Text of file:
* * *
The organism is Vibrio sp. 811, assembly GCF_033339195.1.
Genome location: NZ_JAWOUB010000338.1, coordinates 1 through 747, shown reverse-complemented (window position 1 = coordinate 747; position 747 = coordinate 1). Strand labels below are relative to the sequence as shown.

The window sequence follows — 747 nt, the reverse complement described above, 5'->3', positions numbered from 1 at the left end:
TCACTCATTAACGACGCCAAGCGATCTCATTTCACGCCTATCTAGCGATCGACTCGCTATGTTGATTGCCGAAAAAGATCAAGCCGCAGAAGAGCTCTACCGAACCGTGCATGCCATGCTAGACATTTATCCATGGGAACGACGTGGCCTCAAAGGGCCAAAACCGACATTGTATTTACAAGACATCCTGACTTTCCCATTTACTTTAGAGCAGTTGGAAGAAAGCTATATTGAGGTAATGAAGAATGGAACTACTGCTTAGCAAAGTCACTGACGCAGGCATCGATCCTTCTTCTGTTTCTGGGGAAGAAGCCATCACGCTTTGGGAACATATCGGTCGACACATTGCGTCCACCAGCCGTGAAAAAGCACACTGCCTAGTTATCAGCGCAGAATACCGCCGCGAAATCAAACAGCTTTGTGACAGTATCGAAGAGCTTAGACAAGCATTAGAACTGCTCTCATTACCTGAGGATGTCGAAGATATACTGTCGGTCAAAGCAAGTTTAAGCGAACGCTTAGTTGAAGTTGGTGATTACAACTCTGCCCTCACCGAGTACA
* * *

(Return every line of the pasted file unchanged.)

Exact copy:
The organism is Vibrio sp. 811, assembly GCF_033339195.1.
Genome location: NZ_JAWOUB010000338.1, coordinates 1 through 747, shown reverse-complemented (window position 1 = coordinate 747; position 747 = coordinate 1). Strand labels below are relative to the sequence as shown.

The window sequence follows — 747 nt, the reverse complement described above, 5'->3', positions numbered from 1 at the left end:
TCACTCATTAACGACGCCAAGCGATCTCATTTCACGCCTATCTAGCGATCGACTCGCTATGTTGATTGCCGAAAAAGATCAAGCCGCAGAAGAGCTCTACCGAACCGTGCATGCCATGCTAGACATTTATCCATGGGAACGACGTGGCCTCAAAGGGCCAAAACCGACATTGTATTTACAAGACATCCTGACTTTCCCATTTACTTTAGAGCAGTTGGAAGAAAGCTATATTGAGGTAATGAAGAATGGAACTACTGCTTAGCAAAGTCACTGACGCAGGCATCGATCCTTCTTCTGTTTCTGGGGAAGAAGCCATCACGCTTTGGGAACATATCGGTCGACACATTGCGTCCACCAGCCGTGAAAAAGCACACTGCCTAGTTATCAGCGCAGAATACCGCCGCGAAATCAAACAGCTTTGTGACAGTATCGAAGAGCTTAGACAAGCATTAGAACTGCTCTCATTACCTGAGGATGTCGAAGATATACTGTCGGTCAAAGCAAGTTTAAGCGAACGCTTAGTTGAAGTTGGTGATTACAACTCTGCCCTCACCGAGTACA